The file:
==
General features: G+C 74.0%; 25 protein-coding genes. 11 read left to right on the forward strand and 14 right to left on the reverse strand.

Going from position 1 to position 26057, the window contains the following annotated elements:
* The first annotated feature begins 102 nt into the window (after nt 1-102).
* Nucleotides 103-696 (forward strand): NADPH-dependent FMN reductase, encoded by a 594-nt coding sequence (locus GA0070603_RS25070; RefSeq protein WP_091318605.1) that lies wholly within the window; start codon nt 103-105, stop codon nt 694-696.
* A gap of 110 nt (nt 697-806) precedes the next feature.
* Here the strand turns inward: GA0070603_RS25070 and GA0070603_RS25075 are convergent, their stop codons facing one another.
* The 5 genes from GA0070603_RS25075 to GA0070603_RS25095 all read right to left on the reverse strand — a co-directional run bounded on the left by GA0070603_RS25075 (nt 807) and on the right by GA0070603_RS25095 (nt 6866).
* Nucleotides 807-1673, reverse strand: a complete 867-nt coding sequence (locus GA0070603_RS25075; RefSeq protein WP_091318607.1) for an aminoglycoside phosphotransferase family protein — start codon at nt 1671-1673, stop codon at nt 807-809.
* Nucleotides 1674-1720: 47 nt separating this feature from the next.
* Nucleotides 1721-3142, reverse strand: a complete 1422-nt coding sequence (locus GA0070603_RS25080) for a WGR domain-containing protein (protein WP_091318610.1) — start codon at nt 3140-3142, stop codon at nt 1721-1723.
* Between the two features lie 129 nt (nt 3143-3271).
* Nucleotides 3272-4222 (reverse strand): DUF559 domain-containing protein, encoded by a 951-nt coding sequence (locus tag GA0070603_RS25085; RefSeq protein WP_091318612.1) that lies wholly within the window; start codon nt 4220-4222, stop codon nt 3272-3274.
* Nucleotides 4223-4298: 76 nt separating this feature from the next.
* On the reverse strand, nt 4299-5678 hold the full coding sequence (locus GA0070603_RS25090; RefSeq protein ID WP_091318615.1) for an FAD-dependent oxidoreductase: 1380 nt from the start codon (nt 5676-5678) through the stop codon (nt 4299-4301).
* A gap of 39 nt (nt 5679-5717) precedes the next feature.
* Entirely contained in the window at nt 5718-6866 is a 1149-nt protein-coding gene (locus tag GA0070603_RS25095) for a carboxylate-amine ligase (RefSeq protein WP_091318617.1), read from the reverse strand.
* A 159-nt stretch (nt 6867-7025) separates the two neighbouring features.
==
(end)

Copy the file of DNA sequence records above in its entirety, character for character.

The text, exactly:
General features: G+C 74.0%; 25 protein-coding genes. 11 read left to right on the forward strand and 14 right to left on the reverse strand.

Going from position 1 to position 26057, the window contains the following annotated elements:
* The first annotated feature begins 102 nt into the window (after nt 1-102).
* Nucleotides 103-696 (forward strand): NADPH-dependent FMN reductase, encoded by a 594-nt coding sequence (locus GA0070603_RS25070; RefSeq protein WP_091318605.1) that lies wholly within the window; start codon nt 103-105, stop codon nt 694-696.
* A gap of 110 nt (nt 697-806) precedes the next feature.
* Here the strand turns inward: GA0070603_RS25070 and GA0070603_RS25075 are convergent, their stop codons facing one another.
* The 5 genes from GA0070603_RS25075 to GA0070603_RS25095 all read right to left on the reverse strand — a co-directional run bounded on the left by GA0070603_RS25075 (nt 807) and on the right by GA0070603_RS25095 (nt 6866).
* Nucleotides 807-1673, reverse strand: a complete 867-nt coding sequence (locus GA0070603_RS25075; RefSeq protein WP_091318607.1) for an aminoglycoside phosphotransferase family protein — start codon at nt 1671-1673, stop codon at nt 807-809.
* Nucleotides 1674-1720: 47 nt separating this feature from the next.
* Nucleotides 1721-3142, reverse strand: a complete 1422-nt coding sequence (locus GA0070603_RS25080) for a WGR domain-containing protein (protein WP_091318610.1) — start codon at nt 3140-3142, stop codon at nt 1721-1723.
* Between the two features lie 129 nt (nt 3143-3271).
* Nucleotides 3272-4222 (reverse strand): DUF559 domain-containing protein, encoded by a 951-nt coding sequence (locus tag GA0070603_RS25085; RefSeq protein WP_091318612.1) that lies wholly within the window; start codon nt 4220-4222, stop codon nt 3272-3274.
* Nucleotides 4223-4298: 76 nt separating this feature from the next.
* On the reverse strand, nt 4299-5678 hold the full coding sequence (locus GA0070603_RS25090; RefSeq protein ID WP_091318615.1) for an FAD-dependent oxidoreductase: 1380 nt from the start codon (nt 5676-5678) through the stop codon (nt 4299-4301).
* A gap of 39 nt (nt 5679-5717) precedes the next feature.
* Entirely contained in the window at nt 5718-6866 is a 1149-nt protein-coding gene (locus tag GA0070603_RS25095) for a carboxylate-amine ligase (RefSeq protein WP_091318617.1), read from the reverse strand.
* A 159-nt stretch (nt 6867-7025) separates the two neighbouring features.